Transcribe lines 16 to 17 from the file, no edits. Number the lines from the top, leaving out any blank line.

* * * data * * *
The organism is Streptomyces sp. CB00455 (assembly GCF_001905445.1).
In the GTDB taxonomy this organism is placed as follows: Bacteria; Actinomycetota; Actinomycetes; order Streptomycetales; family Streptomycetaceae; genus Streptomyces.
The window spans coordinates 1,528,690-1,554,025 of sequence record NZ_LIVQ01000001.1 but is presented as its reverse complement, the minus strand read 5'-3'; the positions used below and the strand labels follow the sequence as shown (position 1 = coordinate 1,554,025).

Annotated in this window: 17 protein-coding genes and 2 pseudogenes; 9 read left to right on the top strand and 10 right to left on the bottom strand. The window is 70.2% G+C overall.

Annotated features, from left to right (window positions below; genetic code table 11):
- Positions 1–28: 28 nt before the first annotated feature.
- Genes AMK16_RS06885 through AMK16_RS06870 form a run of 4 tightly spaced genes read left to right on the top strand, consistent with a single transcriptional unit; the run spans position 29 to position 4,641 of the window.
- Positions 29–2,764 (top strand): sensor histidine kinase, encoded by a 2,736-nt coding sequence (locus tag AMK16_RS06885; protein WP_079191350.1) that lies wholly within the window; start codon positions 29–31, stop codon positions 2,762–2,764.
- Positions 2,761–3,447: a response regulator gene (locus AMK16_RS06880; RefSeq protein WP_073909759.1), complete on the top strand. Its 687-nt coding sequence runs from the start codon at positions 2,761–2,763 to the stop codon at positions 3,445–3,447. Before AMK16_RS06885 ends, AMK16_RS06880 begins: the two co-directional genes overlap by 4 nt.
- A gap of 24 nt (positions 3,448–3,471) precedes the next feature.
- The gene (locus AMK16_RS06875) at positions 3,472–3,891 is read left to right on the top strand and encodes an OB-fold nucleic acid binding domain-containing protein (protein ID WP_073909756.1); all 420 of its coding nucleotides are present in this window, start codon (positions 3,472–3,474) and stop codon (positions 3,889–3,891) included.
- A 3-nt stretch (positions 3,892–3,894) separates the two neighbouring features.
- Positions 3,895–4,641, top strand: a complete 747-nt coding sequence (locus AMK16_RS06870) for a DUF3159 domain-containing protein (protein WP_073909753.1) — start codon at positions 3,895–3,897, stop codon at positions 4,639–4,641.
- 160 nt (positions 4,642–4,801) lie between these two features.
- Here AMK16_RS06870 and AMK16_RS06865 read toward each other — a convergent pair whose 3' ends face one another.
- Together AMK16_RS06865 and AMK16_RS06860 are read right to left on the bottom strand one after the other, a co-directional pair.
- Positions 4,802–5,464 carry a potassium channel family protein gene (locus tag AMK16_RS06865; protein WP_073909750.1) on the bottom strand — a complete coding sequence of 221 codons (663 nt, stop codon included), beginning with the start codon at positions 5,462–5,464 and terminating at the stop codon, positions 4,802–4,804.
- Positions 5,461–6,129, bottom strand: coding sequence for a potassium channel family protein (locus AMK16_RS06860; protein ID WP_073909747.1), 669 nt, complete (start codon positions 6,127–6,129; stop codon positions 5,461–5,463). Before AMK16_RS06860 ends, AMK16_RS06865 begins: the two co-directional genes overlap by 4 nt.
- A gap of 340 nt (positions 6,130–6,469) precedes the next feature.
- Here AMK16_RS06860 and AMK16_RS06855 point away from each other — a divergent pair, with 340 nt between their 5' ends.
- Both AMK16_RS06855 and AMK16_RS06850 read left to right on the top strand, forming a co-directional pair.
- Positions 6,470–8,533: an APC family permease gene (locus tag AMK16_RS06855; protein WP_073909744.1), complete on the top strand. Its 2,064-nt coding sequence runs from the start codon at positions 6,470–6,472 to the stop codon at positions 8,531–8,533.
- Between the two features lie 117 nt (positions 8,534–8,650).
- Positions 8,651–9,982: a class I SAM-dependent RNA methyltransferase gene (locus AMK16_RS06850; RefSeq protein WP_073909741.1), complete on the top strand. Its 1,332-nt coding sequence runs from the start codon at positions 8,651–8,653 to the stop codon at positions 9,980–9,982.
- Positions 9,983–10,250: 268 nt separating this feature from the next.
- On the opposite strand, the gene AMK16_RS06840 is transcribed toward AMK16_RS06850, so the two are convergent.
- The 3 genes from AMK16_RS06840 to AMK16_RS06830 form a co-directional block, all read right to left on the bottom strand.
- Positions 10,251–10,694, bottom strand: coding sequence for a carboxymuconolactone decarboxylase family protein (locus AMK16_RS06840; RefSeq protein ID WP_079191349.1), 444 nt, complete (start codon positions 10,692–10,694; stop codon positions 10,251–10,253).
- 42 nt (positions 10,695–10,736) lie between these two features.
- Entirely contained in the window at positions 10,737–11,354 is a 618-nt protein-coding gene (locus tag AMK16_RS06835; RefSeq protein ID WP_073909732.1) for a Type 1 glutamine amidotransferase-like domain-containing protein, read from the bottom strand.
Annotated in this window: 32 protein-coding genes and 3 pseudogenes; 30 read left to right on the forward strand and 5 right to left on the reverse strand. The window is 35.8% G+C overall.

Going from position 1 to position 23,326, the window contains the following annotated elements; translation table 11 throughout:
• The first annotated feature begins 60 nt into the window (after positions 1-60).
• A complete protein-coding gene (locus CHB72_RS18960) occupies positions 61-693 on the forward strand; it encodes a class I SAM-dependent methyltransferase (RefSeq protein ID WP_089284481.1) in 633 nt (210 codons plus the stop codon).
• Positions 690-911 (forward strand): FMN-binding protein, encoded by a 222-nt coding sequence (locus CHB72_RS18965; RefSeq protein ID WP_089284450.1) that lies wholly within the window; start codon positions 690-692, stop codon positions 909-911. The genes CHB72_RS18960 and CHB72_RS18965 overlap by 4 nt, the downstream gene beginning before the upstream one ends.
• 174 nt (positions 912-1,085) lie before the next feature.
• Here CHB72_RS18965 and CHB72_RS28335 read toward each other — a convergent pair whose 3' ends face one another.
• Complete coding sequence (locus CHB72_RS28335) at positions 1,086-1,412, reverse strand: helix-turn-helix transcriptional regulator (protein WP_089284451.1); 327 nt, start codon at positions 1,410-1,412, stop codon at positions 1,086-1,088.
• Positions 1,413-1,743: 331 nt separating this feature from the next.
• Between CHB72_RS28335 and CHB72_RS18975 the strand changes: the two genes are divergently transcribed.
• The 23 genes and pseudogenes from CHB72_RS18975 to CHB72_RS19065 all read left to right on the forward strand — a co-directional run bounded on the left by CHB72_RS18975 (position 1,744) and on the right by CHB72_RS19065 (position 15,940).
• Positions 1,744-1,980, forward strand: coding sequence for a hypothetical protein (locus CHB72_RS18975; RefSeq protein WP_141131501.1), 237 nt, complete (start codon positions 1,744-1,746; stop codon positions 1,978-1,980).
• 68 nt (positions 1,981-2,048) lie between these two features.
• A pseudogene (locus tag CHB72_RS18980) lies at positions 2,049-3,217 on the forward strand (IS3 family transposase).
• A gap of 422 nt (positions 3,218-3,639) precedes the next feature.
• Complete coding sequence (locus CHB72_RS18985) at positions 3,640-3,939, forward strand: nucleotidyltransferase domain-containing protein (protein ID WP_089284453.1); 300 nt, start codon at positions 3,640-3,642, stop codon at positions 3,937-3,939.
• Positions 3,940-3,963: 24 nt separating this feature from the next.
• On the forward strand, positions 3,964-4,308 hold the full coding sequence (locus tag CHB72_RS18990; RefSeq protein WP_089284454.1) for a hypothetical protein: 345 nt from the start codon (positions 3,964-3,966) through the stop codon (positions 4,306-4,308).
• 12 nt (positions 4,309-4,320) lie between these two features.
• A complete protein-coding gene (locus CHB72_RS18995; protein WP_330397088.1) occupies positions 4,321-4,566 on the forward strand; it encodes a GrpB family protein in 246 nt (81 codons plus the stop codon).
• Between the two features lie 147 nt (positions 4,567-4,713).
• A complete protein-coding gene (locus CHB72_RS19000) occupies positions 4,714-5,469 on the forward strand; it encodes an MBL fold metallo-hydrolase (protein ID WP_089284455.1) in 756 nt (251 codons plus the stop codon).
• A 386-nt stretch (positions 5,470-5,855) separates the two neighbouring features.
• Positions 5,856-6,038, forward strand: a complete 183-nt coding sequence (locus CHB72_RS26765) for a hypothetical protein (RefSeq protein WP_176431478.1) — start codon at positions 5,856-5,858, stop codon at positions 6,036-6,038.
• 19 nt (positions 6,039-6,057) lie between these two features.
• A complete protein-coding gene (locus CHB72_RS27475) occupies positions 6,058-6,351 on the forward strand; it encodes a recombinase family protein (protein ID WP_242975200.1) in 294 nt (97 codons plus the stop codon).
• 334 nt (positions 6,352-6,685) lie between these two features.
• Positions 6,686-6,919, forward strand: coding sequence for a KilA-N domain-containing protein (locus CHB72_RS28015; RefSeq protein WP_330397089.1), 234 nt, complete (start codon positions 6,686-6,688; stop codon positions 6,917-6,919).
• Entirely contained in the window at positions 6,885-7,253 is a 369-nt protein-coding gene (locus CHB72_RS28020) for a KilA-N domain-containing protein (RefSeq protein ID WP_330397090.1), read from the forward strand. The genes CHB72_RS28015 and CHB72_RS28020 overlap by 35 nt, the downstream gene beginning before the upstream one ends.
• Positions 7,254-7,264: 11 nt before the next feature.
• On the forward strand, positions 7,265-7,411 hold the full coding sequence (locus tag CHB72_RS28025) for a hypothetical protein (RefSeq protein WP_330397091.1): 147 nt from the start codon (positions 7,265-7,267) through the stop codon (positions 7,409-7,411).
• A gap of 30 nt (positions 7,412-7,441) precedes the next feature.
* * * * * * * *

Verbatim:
- Together AMK16_RS06865 and AMK16_RS06860 are read right to left on the bottom strand one after the other, a co-directional pair.
- Positions 4,802–5,464 carry a potassium channel family protein gene (locus tag AMK16_RS06865; protein WP_073909750.1) on the bottom strand — a complete coding sequence of 221 codons (663 nt, stop codon included), beginning with the start codon at positions 5,462–5,464 and terminating at the stop codon, positions 4,802–4,804.